The Statutory Framework for the Early Years Foundation Stage (EYFS)
The EYFS sets out the learning and development stages for children as they grow from birth to five years. Children learn and develop through playing, exploring, being active, creative and being asked questions to help their thinking. Our provision reflects the four overarching principles of the Statutory Framework for the Early Years Foundation Stage:
The EYFS is made up of 7 areas of learning and development, all of which are connected to one another and are equally important.
Children start to learn about the world around them from the moment they are born. The care and education offered by our nursery helps children to continue to do this by providing all of the children with interesting activities that are appropriate for their age and stage of development.
Personal, social and emotional development.
Within a nurturing environment, children are individually supported in developing confidence, autonomy and self-respect. They are encouraged to work independently as well as to share and co-operate with others. Through activities, conversation and practical example, they learn acceptable ways to express their own feelings and to have respect for the feelings of others.
A range of equipment and opportunities, both indoors and outdoors, allows children to develop confidence and enjoyment in the use and development of their own bodily skills. Children safely create and meet physical challenges, developing increasing skill and control in moving, climbing and balancing. At the same time, children are helped to develop the fine motor skills they will need to use tools, including pens and pencils, and to handle small objects with increasing control and precision.
Communication and language.
In a range of contexts, children are encouraged to extend their vocabulary and fluency by talking and listening, and by hearing and responding to stories, songs and rhymes. Children are given the opportunity to share their own experiences in response to stories or events in their lives using questions such as “how” or “why” and are actively encouraged to listen attentively to both adults and peers.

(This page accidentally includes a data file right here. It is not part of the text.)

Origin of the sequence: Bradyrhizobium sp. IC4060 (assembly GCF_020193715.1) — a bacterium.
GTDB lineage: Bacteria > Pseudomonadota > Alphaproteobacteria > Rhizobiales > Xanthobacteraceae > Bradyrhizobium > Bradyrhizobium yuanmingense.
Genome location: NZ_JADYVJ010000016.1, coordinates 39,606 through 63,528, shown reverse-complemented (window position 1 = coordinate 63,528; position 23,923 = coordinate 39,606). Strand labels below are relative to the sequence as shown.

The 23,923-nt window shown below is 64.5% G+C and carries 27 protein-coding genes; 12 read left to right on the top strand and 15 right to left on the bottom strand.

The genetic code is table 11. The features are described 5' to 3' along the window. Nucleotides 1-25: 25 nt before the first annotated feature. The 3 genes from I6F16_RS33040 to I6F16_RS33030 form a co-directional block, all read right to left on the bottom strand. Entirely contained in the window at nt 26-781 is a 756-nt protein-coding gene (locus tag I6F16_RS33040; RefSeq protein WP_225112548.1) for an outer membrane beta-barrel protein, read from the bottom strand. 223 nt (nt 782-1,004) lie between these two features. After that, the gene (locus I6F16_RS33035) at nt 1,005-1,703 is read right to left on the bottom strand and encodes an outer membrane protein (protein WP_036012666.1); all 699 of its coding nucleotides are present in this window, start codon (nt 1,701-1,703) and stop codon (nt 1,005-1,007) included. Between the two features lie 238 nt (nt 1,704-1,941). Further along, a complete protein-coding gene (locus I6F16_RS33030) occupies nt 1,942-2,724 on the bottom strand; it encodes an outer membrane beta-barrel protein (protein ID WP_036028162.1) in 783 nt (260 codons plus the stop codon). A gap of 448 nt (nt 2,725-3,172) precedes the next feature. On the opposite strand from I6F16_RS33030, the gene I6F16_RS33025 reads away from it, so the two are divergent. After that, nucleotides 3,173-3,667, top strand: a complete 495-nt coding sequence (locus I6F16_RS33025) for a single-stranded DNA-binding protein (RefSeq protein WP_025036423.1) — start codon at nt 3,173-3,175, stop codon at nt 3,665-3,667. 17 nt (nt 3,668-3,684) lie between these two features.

These areas build upon the prime areas and form essential skills that children will need to have to successfully integrate into the world around them. Our curriculum provides a varied, stimulating range of activities to ensure that these areas of knowledge are learnt through play.
Children are helped to understand that written symbols carry meaning, to be aware of the purposes of writing and, when they are ready, to use drawn and written symbols for themselves. We have a well-resourced library and book areas and give every child the opportunity and encouragement to become familiar with books.
Children become familiar with sorting, matching, ordering, sequencing and counting activities which form the basis for early mathematics. There are plenty of opportunities both inside the classroom and outdoors to count and use their developing mathematical understanding to solve practical problems. Children are supported in learning and using the vocabulary of mathematics, identifying objects by shape, position, size, volume and number. Songs, games and picture books help children become aware of number sequences and, when they are ready, to use simple mathematical operations such as adding and subtracting
Understanding the world
A safe and stimulating environment allows children to observe and experiment with a range of natural and manufactured materials. They learn to recognise differences, patterns and similarities, and to share and record their findings. Children are assisted in exploring and understanding their environment, both within the nursery and also in the wider community. They learn to respect other people, and expect to be respected for themselves. A range of safe and well maintained equipment enables children to extend their technological understanding, using simple tools and techniques as appropriate to achieve their intentions and to solve problems. Children are introduced to a range of ICT equipment such as remote controlled cars, cameras, iPads and computers.
Expressive arts and design
Children are encouraged to use a wide range of resources in order to express their own ideas and feelings, and to construct their individual response to experience, in two and three dimensions. Art equipment, including paint, glue, crayons and pencils as well as natural and discarded resources, provide for open-ended exploration of colour, shape and texture and the development of skills in painting, drawing and collage. Children join in with and respond to music and stories, and there are many opportunities for imaginative role play, both individually and as part of a group.